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comment A word/phrase for someone who changes the world
I like world-changer well enough to upvote, but a great mind or creative genius does not necessarily change the world, so those don’t work for me.
Feb
2
comment A word/phrase for someone who changes the world
Doyen doesn’t quite fit, and heh, doesn’t really sound that grandiose to me, but it’s also a word I have never heard before and I’ll +1 that. Iconoclast is too specific about the sort of change that has occurred (tearing things down) when I want something that could equally-well apply to changes by addition.
Feb
2
comment A word/phrase for someone who changes the world
The direct translation of sine qua non (assuming my Latin hasn’t gotten too rusty) would be without which not. Anyway, guru is, I believe, teacher (and also, in the target work, already a word being used in a very-different context). Skimming the list doesn’t really offer much inspiration, either—good idea though.
Feb
2
comment A word/phrase for someone who changes the world
@ermanen Fair enough; you should answer then. I’d upvote it (as I have anemone’s contribution), though I’m probably not going to accept it.
Feb
2
revised A word/phrase for someone who changes the world
more details
Feb
2
comment A word/phrase for someone who changes the world
@ermanen Hah, all that does for me is show that I’m not the only one who couldn’t think of anything for this! Thanks though, since that does give me a fallback if I really can’t find anything better.
Feb
2
comment A word/phrase for someone who changes the world
Sine qua non’s loftiness is actually perfectly appropriate, but if I’m going to go into Latin for this I want to get a bilingual bonus out of it, and I feel like there’s too much logical leap from “necessary condition” to “the source of change” for a reader to get without explaining it. And aftermath is too much the result of the change rather than the cause (and also isn’t necessarily world-changing).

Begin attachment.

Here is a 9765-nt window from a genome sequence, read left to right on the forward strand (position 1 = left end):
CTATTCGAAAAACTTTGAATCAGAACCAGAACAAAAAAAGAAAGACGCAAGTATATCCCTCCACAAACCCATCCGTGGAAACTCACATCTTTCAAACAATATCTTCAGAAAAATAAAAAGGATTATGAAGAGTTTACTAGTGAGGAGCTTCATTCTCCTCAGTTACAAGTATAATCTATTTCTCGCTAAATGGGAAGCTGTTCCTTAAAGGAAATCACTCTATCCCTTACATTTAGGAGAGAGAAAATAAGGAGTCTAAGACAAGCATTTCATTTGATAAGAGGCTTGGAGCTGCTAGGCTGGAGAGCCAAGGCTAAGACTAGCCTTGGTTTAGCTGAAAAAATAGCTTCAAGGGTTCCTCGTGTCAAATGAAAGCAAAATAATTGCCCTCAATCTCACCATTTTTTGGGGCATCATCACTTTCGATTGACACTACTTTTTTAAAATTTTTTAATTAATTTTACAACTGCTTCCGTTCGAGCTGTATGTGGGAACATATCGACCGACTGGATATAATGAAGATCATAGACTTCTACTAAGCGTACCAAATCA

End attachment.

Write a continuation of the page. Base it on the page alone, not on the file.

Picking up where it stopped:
Feb
2
comment A word/phrase for someone who changes the world
@Yay Yeah, it does seem to fit but it’s not what I’m going for. The political aspect is not really what I’m looking for, and the fact that it doesn’t uniquely identify the person as someone who already accomplished such a change is also problematic. I’ll update the question some, though, since your comment has hinted to me how I need to narrow it.
Feb
2
awarded  Scholar
Feb
2
accepted Direct object for the verb “imbue” that isn't on this list
Feb
2
answered Direct object for the verb “imbue” that isn't on this list
Feb
2
asked A word/phrase for someone who changes the world
Feb
2
comment English equivalent for “Don't burn your house to smoke out a rat!”
I’ve never heard the sledgehammer one, and don’t think it quite fits, but the baby and bathwater one is super-common, if somewhat different.
Dec
31
comment How to positively describe something, such as a war memorial, which doesn't invoke positive feelings?
Original definition would be perfect, but that’s not the definition most are going to think of when you use the word.
Dec
10
answered Is there a visual equivalent of the word “overhear”?
Dec
9
awarded  Nice Answer
Dec
9
comment Word meaning “to begin simple but to become complex”
@CandiedOrange Seems complete overkill to me, but all right.
Dec
8
comment Word meaning “to begin simple but to become complex”
@CandiedOrange The opening line says it “can apply to projects that weren’t necessarily simple to begin with,” and the rest of the description says it has less emphasis on things being more complex than originally thought, and more emphasis on adding in new ideas. So I really think I have covered all of that. How would my answer make that any clearer?
Dec
8
awarded  Yearling
Dec
8
comment Word meaning “to begin simple but to become complex”
@CandiedOrange Agreed; does my answer not sufficiently indicate this?